Public Health & Safety

Will Chapel Hill/Carrboro Ever Be Bike-Friendly?

I very nearly bit the dust this morning on Dairyland, about 1/2 mile west of Old 86.

While on my morning bicycle ride, minding my own business along the road's virtually nonexistent shoulder, a driver whipping past me clipped my left hip and the edge of my left handlebar. Miraculously, I was not injured physically, although I am pretty shaken up. Two more inches and I wouldn't be here to type this right now.

I mention this out of a growing frustration with the gaping disparity between the image that this area has of itself (as a place that facilitates active, healthy lifestyles and encourages alternative transportation methods) and the reality of our local roads, which are for the most part very unfriendly to bikes and pedestrians.

I think of the often-expressed desire to limit parking spaces at Carolina North in order to encourage other modes of transport, and then I think of my experience this morning, and I ruefully laugh. The truth is that we do not have the road infrastructure to support anything other than cars and buses on our roads, and, so far as I know, no comprehensive plan to change that.

Local Dems support Rogers Road neighbors

Jack Sanders, Chairman of the OCDP gave the following speech to the Chapel Hill Town Council on Monday 9/24: Please note that I have permission from Jack to post the full text.

Thank you, Mr. Mayor and Council members.

I am Jack Sanders, Chair of the Orange County Democratic Party, and I rise to speak for the Democratic Party in support of the Rogers Road Community. We have asked the Board of County Commissioners to reconsider its decision to site the Waste Transfer Station in the vicinity of the Rogers Road Community and to conduct a thorough public search for an alternative site. I am here before you because Chapel Hill too has a role to play.

Chapel Hill is a progressive community, one that takes its principles seriously, chief among them the principle of social justice. Equally important is the notion of the integrity of government, the notion that our governments will treat all communities fairly, and that promises made will be kept.

Northerly topics at Town Council tonight

At tonight's Chapel Hill Town Council meeting they will be reviewing the Northern Area Task Force Report, which proposes a large number of significant changes to limit development and encourage more pedestrian-oriented growth. I still haven't spent as much time as I'd like digging into it. What do y'all think of the recommendations?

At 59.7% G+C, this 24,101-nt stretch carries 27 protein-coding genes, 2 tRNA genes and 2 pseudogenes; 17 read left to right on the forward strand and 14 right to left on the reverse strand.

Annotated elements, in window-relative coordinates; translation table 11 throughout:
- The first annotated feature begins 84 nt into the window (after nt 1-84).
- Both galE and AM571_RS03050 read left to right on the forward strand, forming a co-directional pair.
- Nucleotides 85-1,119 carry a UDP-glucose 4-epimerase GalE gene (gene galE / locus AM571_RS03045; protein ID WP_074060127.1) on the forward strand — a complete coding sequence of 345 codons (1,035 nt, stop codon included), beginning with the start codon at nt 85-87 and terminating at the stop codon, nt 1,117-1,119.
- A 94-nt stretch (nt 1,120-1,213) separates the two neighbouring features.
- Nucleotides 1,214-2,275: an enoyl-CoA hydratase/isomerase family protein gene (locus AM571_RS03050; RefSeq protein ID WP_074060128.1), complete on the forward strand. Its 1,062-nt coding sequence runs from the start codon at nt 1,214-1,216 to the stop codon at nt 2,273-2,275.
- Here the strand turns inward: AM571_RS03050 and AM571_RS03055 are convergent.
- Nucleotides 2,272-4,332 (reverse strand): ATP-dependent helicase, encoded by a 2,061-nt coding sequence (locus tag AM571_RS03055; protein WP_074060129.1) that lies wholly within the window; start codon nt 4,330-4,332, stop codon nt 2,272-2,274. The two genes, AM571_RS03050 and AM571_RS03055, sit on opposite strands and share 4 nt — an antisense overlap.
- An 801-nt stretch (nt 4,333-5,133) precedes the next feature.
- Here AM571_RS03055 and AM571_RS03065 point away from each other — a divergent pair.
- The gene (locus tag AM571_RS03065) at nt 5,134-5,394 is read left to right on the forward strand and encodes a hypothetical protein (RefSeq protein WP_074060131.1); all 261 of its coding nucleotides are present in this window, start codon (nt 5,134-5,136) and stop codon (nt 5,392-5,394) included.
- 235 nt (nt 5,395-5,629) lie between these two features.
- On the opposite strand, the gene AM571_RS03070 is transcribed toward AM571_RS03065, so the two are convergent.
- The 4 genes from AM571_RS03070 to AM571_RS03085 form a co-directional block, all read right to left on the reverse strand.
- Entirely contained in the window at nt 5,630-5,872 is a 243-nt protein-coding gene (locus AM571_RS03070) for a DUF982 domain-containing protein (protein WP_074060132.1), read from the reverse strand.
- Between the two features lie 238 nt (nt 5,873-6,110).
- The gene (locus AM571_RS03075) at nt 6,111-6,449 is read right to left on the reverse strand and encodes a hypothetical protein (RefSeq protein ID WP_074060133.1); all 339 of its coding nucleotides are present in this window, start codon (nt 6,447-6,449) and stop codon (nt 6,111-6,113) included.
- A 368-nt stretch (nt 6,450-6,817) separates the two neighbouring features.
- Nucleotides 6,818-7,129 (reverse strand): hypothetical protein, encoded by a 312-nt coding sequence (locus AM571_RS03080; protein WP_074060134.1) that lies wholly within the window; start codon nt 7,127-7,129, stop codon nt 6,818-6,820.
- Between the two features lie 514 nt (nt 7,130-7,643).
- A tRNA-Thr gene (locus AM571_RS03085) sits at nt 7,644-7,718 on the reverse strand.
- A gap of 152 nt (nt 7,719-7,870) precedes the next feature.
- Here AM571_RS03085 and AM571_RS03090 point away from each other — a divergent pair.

Also, I think the Rogers Road neighbors and their friends will be petitioning the Council. I don't know what their request is, but it may be about the Transfer Station which will be before the Council for a Special Use permit soon.

The Chapel Hill News wrote up a nice overview of the northern area suggestions, I'm posting the whole thing because I'm in a hurry.

GOAL 1: A landmark gateway that "announces" Chapel Hill at the intersection of Martin Luther King Jr. Boulevard and Weaver Dairy Road.


Will Commissioners see the light?

Today I got the flyer below from Rogers Road residents who are organizing a posse to come out to the Assembly of Governments Meeting on Thursday Wednesday. The AoG is a periodic meeting for our elected officials from different jurisdictions to meet together.

Although the transfer station is not on the agenda, this could be an important opportunity for Chapel Hill and Carrboro elected officials (if not residents as well) to push the Commissioners to re-open what all have admitted was a badly flawed search for a location for the proposed waste transfer station.

The Rogers-Eubanks Coalition to End Environmental Racism

(CH-Carrboro Branch of the NAACP, Environmental Justice Network, West End Revitalization Association, Women's International League of Peace and Freedom, Orange County Progressive Democrats, and members of UNC-CH Faculty, Students, and Staff—--In Formation)

Support the Residents of the Landfill Neighborhoods*

at the

Hillsborough says no to ashpalt plant

I admit, I'm not the biggest expert on Hillsborough issues, but this sure seems like a good thing.

The Hillsborough Board of Adjustment unanimously denied the application for a proposed asphalt plant at its meeting Tuesday night.

The vote against developer Doug Robins, owner of Durham-based Asphalt Experts, is based on four failed compliances with the town's ordinances, said Margaret Hauth, Hillsborough's planning director. The plant is proposed for 410 Valley Forge Road, off N.C. 86 between Interstate 85 and U.S. 70 Business.

The board ruled that Robins failed to a complete an air quality permit, obtain written approval from the fire marshal, obtain written approval from the director of utilities and did not meet Hillsborough's definition of permitted uses for the property.
- Plans for new asphalt plant voted down 8/8/07



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